PR nonsense: 280 sick with Salmonella linked to Boise Co-op, but reporting ‘slows down’

Reports of salmonella cases have slowed to a “trickle” this week according to Christine Myron, spokesperson for Central District Health Department. last tally shows there are 280 reports of cases connected to the Boise Co-op deli, Myron said. The first connected cases started coming into the CDHD up June 8. The store closed its deli temporarily to clean the store, update the work flow and install new sinks. They reopened Friday after CDHD inspected the kitchen’s new setup and gave them the go-ahead.

200 sick in Idaho Salmonella outbreak linked to organic co-op

The Central District Health Department (CDHD) is investigating a salmonella outbreak associated with the Boise Co-op deli -specifically food purchased from the deli after June 1, 2015. of June 17, 2015, 200 cases of Salmonella are associated with this outbreak. Preliminary test results showed Salmonella growth in raw turkey, tomatoes and onion. However, additional laboratory tests are pending.


60 sick from Salmonella: yes, even co-ops can transmit foodborne disease and bacteria don’t care about your politics

The Boise Co-op says its Salmonella outbreak that has sickened dozens of Treasure Valley residents has been linked to raw turkey, tomatoes and onions in its deli department. organic food store confirmed on its website that the salmonella outbreak started from its deli.

“According to CDHD, the salmonella contamination of the raw produce is a result of possible cross-contamination in our Deli department,” the store wrote on its website.

The latest news comes a day after some customers filed a lawsuit against the store.


Food tampering side effects; store morale, sales drop

In Jan. 2010, someone decided it would be a bright idea to put needles in bread at the Calgary Co-op Oakridge Centre on Southland Drive and 24th Street SW, Calgary (that’s in Canada). The store called the cops, temporarily closed, and recalled its bulk bakery products, bulk food items and packaged cheeses.

In Feb. 2010, more needles were found and the same routine happened again.

Yesterday, the responsible “punk” with “a box of pins and a brain half as sharp”  was in a Calgary court, on trial for three counts of mischief causing property damage and five counts of trespassing.

Tatyana Granada, 44, (right, exactly as shown) apparently decided needles-in-food was an appropriate response after being banned from the Calgary Co-op for shoplifting.

Bakery department employee Sandra Grassie testified it all began for her on Jan. 18, 2010, when a customer found a cheese bun with a needle in it, adding,

"Morale was awful because of stuff that was going on. They were watching everybody to determine what was going on. We had to take everything in the bakery, rip it open and check everything."

Clifford Gelowitz, meat supervisor at the store, also said the food tampering was devastating.

"It impacted our sales, it impacted everybody in there because our hours were cut. We actually lost a few employees from our department because sales weren’t there."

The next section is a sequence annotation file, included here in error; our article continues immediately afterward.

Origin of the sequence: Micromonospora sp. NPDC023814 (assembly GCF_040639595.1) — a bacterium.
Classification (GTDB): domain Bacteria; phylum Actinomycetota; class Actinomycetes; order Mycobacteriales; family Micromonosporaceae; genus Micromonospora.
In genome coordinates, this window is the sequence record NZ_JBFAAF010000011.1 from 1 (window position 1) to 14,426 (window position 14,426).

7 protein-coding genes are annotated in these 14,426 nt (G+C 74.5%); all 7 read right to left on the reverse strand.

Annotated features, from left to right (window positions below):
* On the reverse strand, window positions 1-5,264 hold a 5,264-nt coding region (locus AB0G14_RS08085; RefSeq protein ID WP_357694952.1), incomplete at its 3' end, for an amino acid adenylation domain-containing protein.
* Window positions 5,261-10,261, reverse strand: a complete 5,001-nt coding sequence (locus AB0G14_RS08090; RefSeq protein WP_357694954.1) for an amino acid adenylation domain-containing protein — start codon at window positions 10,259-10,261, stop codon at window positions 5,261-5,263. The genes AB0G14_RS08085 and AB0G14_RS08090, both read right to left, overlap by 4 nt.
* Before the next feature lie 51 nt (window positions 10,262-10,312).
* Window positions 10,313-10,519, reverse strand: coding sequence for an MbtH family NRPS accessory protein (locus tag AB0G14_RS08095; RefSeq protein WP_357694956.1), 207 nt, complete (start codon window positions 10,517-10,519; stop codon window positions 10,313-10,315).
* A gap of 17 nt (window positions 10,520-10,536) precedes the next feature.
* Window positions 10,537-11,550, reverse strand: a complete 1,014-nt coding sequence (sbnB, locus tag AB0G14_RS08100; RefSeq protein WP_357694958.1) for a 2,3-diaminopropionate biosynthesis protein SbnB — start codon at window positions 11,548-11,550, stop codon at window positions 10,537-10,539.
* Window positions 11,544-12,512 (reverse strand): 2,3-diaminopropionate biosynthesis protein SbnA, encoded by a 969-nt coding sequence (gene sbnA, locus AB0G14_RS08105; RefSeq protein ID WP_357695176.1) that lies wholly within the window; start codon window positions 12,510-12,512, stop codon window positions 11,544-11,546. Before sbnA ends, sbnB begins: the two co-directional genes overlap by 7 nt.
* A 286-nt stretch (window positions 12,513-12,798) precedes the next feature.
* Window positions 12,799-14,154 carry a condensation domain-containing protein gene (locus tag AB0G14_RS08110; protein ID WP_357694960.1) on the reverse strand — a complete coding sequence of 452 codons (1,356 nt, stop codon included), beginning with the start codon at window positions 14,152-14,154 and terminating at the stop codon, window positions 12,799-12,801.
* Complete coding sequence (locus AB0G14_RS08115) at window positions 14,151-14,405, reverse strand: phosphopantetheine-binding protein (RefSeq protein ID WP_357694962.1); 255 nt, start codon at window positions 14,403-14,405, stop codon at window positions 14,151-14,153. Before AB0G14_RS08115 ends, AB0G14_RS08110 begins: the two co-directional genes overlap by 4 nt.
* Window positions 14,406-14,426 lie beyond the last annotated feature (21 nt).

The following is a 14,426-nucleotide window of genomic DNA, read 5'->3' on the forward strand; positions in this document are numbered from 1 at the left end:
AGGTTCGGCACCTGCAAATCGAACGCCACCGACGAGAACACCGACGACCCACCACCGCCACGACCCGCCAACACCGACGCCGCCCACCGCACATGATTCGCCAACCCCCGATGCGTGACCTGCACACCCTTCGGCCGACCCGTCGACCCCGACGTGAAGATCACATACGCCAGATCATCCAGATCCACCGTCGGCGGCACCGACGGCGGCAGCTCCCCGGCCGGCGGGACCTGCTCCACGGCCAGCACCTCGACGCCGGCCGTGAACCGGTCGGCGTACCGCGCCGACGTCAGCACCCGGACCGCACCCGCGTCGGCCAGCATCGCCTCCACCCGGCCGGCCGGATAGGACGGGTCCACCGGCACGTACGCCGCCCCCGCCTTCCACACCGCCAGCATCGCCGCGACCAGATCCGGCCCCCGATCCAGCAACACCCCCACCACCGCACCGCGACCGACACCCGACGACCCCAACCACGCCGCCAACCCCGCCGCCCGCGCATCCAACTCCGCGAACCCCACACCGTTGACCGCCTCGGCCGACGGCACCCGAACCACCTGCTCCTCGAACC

The trial continues.

Saving time and stress with cooking co-ops, but watch the food safety

A cooking co-op, or dinner swap, is, according to Laurie Woolever writing in the New York Times, an agreement by two or more individuals or households to provide prepared meals for each other, according to a schedule. The goal is to reduce the time spent in the kitchen while increasing the quality and variety of the food eaten.

Once a week, you cook a dish (chicken enchiladas, for instance), making enough to provide at least one serving for each adult member of the co-op. …

After setting aside a pan of enchiladas for your household, you divide and package the rest, usually in reusable containers, and label them with reheating or assembly instructions. Members then gather and swap dishes, each walking away with a variety of meals for the coming week’s dinners and, often, leftovers for extra meals and lunches.

There are several issues, like co-op members consistently making crappy meals, and the food safety — who knows what goes on in those other kitchens. But food is about sharing and celebrating, so I’m all for it, just don’t make people barf.

Oakridge Calgary Co-op victim of product tampering

Here I was saying Calgary was a decent place the other day and someone decides to go and put needles or metal in bread or something.

Calgary Co-op Oakridge Centre on Southland Drive and 24th Street SW, Calgary, was the victim of a product tampering incident. As a result, Calgary Co-op has contacted the police and initiated a criminal investigation, and has notified the appropriate health authorities and is working closely with those authorities on the situation. Calgary Co-op has temporarily closed its Oakridge Centre as a precautionary measure and is conducting a complete inspection of its premises.
Further, Calgary Co-op is initiating a voluntary recall of its bulk bakery products, bulk food items and packaged cheeses, which may contain small metal objects. To the best of Calgary Co-op’s knowledge, these are the only products tampered with and Calgary Co-op will let the public know as soon as possible if it discovers any other concerns. Customers who may have purchased any of these items since Friday, January 15 at the Oakridge Centre are asked to return them to the Oakridge Calgary Co-op on Southland Drive and 24th Street SW for a full refund.